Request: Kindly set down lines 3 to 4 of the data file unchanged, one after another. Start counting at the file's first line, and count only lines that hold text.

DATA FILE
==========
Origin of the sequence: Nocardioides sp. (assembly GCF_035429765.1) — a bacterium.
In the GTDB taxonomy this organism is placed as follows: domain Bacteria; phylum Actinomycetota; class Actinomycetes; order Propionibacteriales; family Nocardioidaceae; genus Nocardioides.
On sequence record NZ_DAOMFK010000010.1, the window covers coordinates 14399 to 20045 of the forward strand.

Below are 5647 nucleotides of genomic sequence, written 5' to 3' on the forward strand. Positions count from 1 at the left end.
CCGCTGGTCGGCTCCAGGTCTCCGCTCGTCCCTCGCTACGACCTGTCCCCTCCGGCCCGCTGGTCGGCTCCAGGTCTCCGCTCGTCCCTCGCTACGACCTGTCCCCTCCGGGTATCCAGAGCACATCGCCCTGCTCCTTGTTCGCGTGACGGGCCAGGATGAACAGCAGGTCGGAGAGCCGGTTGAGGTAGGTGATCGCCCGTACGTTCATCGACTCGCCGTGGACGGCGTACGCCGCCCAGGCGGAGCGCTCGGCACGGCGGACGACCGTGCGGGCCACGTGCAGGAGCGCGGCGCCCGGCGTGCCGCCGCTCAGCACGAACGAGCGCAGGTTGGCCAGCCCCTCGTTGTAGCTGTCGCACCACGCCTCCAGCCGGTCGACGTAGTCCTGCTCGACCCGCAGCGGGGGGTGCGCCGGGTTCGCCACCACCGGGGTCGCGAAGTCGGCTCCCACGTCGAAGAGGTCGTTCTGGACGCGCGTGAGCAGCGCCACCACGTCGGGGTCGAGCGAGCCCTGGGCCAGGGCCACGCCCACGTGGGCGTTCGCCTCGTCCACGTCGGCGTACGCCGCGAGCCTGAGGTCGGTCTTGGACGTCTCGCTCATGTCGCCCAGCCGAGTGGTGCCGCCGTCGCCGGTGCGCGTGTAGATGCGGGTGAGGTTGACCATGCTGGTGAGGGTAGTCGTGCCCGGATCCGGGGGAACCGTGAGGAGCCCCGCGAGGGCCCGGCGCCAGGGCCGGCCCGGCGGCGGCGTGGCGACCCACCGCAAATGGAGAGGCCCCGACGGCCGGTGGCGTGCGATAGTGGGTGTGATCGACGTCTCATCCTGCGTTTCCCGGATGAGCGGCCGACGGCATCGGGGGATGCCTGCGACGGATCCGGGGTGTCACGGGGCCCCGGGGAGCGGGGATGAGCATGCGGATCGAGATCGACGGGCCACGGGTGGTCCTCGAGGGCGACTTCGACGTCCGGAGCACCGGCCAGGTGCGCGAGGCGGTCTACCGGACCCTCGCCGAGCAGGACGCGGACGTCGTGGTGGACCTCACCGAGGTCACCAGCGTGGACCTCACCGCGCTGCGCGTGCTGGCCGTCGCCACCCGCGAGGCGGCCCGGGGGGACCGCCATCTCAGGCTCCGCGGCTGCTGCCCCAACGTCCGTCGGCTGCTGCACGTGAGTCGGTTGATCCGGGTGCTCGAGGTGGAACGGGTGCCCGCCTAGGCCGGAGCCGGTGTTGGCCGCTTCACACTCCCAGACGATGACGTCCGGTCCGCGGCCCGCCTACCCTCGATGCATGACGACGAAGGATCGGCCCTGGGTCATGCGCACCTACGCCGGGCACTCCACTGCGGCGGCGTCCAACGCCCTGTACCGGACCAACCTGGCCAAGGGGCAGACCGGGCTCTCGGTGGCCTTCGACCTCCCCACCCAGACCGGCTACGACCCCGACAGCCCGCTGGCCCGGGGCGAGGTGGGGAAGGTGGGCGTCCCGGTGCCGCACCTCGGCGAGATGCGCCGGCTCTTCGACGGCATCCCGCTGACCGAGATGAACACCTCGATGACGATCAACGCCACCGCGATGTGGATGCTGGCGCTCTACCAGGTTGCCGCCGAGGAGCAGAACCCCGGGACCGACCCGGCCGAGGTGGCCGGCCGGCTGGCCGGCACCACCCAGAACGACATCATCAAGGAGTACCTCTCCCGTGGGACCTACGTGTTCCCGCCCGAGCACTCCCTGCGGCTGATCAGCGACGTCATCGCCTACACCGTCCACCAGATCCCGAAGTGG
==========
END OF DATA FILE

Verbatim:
On sequence record NZ_DAOMFK010000010.1, the window covers coordinates 14399 to 20045 of the forward strand.

Below are 5647 nucleotides of genomic sequence, written 5' to 3' on the forward strand. Positions count from 1 at the left end.